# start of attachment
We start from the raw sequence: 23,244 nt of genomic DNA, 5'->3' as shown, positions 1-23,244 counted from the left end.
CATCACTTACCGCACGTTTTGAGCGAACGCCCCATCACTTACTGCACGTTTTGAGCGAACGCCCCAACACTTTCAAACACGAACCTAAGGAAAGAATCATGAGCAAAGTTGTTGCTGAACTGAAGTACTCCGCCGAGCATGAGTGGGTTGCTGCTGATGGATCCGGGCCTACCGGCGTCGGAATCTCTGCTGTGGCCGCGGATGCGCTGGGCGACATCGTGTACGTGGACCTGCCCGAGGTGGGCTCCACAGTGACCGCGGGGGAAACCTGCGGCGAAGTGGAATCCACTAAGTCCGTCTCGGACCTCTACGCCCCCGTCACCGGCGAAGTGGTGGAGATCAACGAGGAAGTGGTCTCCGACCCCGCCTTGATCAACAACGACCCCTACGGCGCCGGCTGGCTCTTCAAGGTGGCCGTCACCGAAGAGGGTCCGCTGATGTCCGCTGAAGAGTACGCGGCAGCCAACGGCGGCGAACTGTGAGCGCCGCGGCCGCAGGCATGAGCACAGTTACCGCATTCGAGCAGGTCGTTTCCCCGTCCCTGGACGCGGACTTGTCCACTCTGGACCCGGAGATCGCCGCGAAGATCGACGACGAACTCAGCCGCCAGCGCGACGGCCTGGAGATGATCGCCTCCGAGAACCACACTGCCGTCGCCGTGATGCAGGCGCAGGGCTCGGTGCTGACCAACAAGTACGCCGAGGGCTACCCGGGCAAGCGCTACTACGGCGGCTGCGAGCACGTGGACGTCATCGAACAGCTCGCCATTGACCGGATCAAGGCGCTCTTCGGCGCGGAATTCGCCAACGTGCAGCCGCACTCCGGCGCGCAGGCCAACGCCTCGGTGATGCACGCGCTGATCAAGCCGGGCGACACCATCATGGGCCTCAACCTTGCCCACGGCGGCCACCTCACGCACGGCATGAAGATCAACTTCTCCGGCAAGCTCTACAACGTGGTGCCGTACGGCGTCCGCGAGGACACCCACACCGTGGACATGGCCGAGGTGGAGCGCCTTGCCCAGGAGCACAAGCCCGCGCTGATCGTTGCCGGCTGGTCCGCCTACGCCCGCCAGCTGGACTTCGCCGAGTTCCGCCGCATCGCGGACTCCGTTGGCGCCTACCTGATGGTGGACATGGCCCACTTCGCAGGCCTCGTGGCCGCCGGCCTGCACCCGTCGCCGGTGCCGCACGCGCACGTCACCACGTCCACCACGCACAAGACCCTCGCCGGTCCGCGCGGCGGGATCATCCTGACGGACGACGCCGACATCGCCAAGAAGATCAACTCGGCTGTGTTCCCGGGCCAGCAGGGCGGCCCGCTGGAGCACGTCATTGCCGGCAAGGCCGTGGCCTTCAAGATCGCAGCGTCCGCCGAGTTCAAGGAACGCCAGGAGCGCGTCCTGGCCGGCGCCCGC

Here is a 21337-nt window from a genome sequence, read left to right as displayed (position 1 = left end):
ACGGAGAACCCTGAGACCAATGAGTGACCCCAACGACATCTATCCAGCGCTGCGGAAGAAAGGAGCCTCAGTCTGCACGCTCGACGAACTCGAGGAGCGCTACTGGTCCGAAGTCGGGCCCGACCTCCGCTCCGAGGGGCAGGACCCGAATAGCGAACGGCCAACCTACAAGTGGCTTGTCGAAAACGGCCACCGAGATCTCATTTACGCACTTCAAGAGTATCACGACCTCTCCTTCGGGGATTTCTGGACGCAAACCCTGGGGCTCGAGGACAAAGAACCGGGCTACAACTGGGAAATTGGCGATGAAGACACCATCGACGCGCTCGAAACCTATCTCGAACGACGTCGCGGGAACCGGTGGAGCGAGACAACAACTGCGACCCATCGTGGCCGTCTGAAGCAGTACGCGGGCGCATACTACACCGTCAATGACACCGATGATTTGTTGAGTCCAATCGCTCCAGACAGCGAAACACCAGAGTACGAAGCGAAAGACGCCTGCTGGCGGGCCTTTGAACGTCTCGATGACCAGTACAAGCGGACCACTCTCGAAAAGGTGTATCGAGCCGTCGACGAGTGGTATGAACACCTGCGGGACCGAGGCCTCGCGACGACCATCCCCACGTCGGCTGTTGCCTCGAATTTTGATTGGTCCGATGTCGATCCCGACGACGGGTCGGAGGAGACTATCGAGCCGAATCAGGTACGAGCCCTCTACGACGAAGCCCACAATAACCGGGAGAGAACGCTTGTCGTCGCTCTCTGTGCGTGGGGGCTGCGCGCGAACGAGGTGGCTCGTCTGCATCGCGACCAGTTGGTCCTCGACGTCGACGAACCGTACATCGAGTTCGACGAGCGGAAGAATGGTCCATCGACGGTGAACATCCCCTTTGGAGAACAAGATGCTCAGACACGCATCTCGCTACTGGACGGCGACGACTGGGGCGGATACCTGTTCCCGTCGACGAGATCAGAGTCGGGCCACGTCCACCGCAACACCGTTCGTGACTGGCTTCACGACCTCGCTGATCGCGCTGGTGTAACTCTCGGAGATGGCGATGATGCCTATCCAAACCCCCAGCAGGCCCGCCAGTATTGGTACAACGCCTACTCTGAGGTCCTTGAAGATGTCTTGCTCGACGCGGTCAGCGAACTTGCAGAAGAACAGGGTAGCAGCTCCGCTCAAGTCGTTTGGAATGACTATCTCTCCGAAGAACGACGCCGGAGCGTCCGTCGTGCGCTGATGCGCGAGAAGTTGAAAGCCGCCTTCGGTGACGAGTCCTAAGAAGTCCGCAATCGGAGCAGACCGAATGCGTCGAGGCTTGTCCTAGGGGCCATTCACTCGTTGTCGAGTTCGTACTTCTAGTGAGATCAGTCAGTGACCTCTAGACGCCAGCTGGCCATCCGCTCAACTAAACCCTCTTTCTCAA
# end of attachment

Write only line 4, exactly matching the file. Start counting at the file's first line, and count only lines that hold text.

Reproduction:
ACGGAGAACCCTGAGACCAATGAGTGACCCCAACGACATCTATCCAGCGCTGCGGAAGAAAGGAGCCTCAGTCTGCACGCTCGACGAACTCGAGGAGCGCTACTGGTCCGAAGTCGGGCCCGACCTCCGCTCCGAGGGGCAGGACCCGAATAGCGAACGGCCAACCTACAAGTGGCTTGTCGAAAACGGCCACCGAGATCTCATTTACGCACTTCAAGAGTATCACGACCTCTCCTTCGGGGATTTCTGGACGCAAACCCTGGGGCTCGAGGACAAAGAACCGGGCTACAACTGGGAAATTGGCGATGAAGACACCATCGACGCGCTCGAAACCTATCTCGAACGACGTCGCGGGAACCGGTGGAGCGAGACAACAACTGCGACCCATCGTGGCCGTCTGAAGCAGTACGCGGGCGCATACTACACCGTCAATGACACCGATGATTTGTTGAGTCCAATCGCTCCAGACAGCGAAACACCAGAGTACGAAGCGAAAGACGCCTGCTGGCGGGCCTTTGAACGTCTCGATGACCAGTACAAGCGGACCACTCTCGAAAAGGTGTATCGAGCCGTCGACGAGTGGTATGAACACCTGCGGGACCGAGGCCTCGCGACGACCATCCCCACGTCGGCTGTTGCCTCGAATTTTGATTGGTCCGATGTCGATCCCGACGACGGGTCGGAGGAGACTATCGAGCCGAATCAGGTACGAGCCCTCTACGACGAAGCCCACAATAACCGGGAGAGAACGCTTGTCGTCGCTCTCTGTGCGTGGGGGCTGCGCGCGAACGAGGTGGCTCGTCTGCATCGCGACCAGTTGGTCCTCGACGTCGACGAACCGTACATCGAGTTCGACGAGCGGAAGAATGGTCCATCGACGGTGAACATCCCCTTTGGAGAACAAGATGCTCAGACACGCATCTCGCTACTGGACGGCGACGACTGGGGCGGATACCTGTTCCCGTCGACGAGATCAGAGTCGGGCCACGTCCACCGCAACACCGTTCGTGACTGGCTTCACGACCTCGCTGATCGCGCTGGTGTAACTCTCGGAGATGGCGATGATGCCTATCCAAACCCCCAGCAGGCCCGCCAGTATTGGTACAACGCCTACTCTGAGGTCCTTGAAGATGTCTTGCTCGACGCGGTCAGCGAACTTGCAGAAGAACAGGGTAGCAGCTCCGCTCAAGTCGTTTGGAATGACTATCTCTCCGAAGAACGACGCCGGAGCGTCCGTCGTGCGCTGATGCGCGAGAAGTTGAAAGCCGCCTTCGGTGACGAGTCCTAAGAAGTCCGCAATCGGAGCAGACCGAATGCGTCGAGGCTTGTCCTAGGGGCCATTCACTCGTTGTCGAGTTCGTACTTCTAGTGAGATCAGTCAGTGACCTCTAGACGCCAGCTGGCCATCCGCTCAACTAAACCCTCTTTCTCAA